Civil servants in Malawi have started legal procedures to enable them to join the striking Judiciary support staff in solidarity.
The public servants, through their Civil Servants Trade Union (CSTU), are arguing government has shown disregard for the welfare of their colleagues in the public service.
CSTU president Elia Kamphinda Banda confirmed the development in an interview last evening after meeting representatives of striking court workers at the Lilongwe High Court Registry.
He said operations in the public service are being negatively affected by the continued closure of courts.
Ã¢â‚¬Å“All we want is for the courts to open. We want someone to take responsibility and realise that the matter of striking workers is the constitutional one and we cannot effectively operate with one branch of government shut down. We will join in solidarity,” said Kamphinda Banda.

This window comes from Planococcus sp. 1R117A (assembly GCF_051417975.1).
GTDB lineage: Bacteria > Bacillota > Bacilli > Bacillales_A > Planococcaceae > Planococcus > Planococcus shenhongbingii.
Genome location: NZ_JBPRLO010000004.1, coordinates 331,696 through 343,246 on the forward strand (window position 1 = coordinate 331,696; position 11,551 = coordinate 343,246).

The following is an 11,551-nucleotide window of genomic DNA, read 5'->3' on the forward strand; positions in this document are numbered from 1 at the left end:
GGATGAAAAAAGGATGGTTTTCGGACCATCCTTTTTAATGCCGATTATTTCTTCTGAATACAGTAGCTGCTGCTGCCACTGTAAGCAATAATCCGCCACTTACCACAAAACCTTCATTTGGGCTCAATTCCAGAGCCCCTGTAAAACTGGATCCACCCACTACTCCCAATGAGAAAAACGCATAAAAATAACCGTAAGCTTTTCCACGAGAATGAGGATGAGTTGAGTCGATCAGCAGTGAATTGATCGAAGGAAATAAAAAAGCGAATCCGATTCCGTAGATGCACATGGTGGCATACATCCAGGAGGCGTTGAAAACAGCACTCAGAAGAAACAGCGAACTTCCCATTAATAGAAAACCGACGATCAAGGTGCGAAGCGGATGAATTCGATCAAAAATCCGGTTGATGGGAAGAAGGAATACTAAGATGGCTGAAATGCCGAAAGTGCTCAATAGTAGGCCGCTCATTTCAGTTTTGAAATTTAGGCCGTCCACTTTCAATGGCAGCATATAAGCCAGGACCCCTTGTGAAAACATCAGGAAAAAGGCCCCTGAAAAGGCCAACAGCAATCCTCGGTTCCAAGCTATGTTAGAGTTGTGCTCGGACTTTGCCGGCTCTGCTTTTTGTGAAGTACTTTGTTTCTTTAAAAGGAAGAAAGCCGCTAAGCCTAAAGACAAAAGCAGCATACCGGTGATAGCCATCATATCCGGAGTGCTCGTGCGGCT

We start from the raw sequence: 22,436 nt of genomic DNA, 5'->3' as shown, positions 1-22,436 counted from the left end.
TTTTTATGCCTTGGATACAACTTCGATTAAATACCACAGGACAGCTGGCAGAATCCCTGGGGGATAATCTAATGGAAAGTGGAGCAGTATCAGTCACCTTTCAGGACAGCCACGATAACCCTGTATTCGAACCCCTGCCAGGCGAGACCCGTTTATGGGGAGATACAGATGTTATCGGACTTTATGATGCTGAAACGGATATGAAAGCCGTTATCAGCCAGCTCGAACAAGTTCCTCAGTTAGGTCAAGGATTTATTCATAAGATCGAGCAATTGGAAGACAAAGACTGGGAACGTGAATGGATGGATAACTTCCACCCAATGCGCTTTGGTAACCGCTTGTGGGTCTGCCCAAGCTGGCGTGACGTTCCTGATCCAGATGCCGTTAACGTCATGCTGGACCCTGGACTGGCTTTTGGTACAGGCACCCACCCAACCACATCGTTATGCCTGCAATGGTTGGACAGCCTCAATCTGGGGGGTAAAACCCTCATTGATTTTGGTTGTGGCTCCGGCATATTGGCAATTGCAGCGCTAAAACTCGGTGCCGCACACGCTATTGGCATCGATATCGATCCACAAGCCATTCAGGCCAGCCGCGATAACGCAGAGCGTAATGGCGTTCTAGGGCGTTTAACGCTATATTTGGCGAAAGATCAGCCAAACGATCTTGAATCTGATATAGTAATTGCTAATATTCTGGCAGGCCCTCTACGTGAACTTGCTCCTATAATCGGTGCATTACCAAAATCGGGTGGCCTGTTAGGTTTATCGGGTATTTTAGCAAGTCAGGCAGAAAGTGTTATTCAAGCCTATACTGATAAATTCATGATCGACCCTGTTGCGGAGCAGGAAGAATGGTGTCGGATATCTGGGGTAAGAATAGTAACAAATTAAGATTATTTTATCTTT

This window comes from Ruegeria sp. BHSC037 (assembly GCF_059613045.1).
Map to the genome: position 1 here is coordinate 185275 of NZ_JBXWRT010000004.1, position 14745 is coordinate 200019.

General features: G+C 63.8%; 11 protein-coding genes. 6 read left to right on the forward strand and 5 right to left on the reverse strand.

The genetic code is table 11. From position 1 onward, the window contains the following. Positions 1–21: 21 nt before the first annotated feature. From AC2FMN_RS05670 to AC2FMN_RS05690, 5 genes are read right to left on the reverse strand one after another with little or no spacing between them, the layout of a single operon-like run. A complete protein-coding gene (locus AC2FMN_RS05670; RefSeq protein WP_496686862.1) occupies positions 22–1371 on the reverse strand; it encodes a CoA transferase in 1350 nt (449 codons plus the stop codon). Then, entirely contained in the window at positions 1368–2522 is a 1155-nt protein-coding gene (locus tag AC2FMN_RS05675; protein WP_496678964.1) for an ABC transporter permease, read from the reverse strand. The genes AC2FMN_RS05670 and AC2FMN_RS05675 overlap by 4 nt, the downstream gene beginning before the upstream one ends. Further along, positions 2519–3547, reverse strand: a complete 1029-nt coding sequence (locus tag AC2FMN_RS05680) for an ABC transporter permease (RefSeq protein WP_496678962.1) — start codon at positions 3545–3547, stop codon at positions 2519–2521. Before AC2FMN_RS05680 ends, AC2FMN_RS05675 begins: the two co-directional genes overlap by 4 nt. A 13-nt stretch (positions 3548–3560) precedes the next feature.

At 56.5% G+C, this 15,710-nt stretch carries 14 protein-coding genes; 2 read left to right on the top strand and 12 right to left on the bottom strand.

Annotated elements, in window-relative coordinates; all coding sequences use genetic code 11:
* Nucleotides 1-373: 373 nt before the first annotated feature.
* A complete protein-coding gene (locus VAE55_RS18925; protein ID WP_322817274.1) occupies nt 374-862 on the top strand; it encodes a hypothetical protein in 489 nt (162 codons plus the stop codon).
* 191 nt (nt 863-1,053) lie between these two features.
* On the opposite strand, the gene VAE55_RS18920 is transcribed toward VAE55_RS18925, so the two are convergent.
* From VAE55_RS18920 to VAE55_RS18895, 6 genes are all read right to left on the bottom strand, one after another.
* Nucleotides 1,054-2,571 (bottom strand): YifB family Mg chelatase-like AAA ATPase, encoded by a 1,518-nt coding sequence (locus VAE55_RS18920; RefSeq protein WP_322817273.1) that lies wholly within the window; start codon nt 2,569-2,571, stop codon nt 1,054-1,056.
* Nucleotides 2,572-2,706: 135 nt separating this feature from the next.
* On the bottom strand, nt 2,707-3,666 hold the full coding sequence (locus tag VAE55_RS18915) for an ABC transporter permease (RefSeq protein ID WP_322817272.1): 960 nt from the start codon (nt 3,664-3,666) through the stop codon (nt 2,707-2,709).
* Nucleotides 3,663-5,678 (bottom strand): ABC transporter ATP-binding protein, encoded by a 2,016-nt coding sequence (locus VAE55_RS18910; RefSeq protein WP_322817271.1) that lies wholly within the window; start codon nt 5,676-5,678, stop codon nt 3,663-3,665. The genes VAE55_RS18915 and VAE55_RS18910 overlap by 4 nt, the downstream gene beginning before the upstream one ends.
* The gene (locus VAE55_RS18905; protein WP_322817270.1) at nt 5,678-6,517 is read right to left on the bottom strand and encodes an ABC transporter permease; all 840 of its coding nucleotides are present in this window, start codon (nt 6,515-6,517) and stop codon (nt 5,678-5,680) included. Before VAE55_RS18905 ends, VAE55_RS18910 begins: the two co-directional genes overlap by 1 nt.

He said the absence of court services has adverse consequences on the other two branches of governmentÃ¢â‚¬â€the Executive and the LegislatureÃ¢â‚¬â€as some decisions and operations have already been postponed; thereby affecting the welfare of public service workers at large.
Said Kamphinda Banda:Ã‚Â “We have left the matter in the hands of the legal counsellors. They will take us through the process. We are now informing our structures from district of the same position that we will join the strike in solidarity with our colleagues.Ã¢â‚¬Â
Malawi Law Society (MLS) already staged solidarity marches and threatened to galvanise mass demonstrations whereas High Court and Supreme Court Judges had given government up to today to take action or they will join the strike.
The strike has brought the justice delivery system to a halt, with thousands of people seeking justice being affected.
The support staff went on strike on January 9 2012, demanding implementation of their conditions of service, including salaries, approved by Parliament in 2006.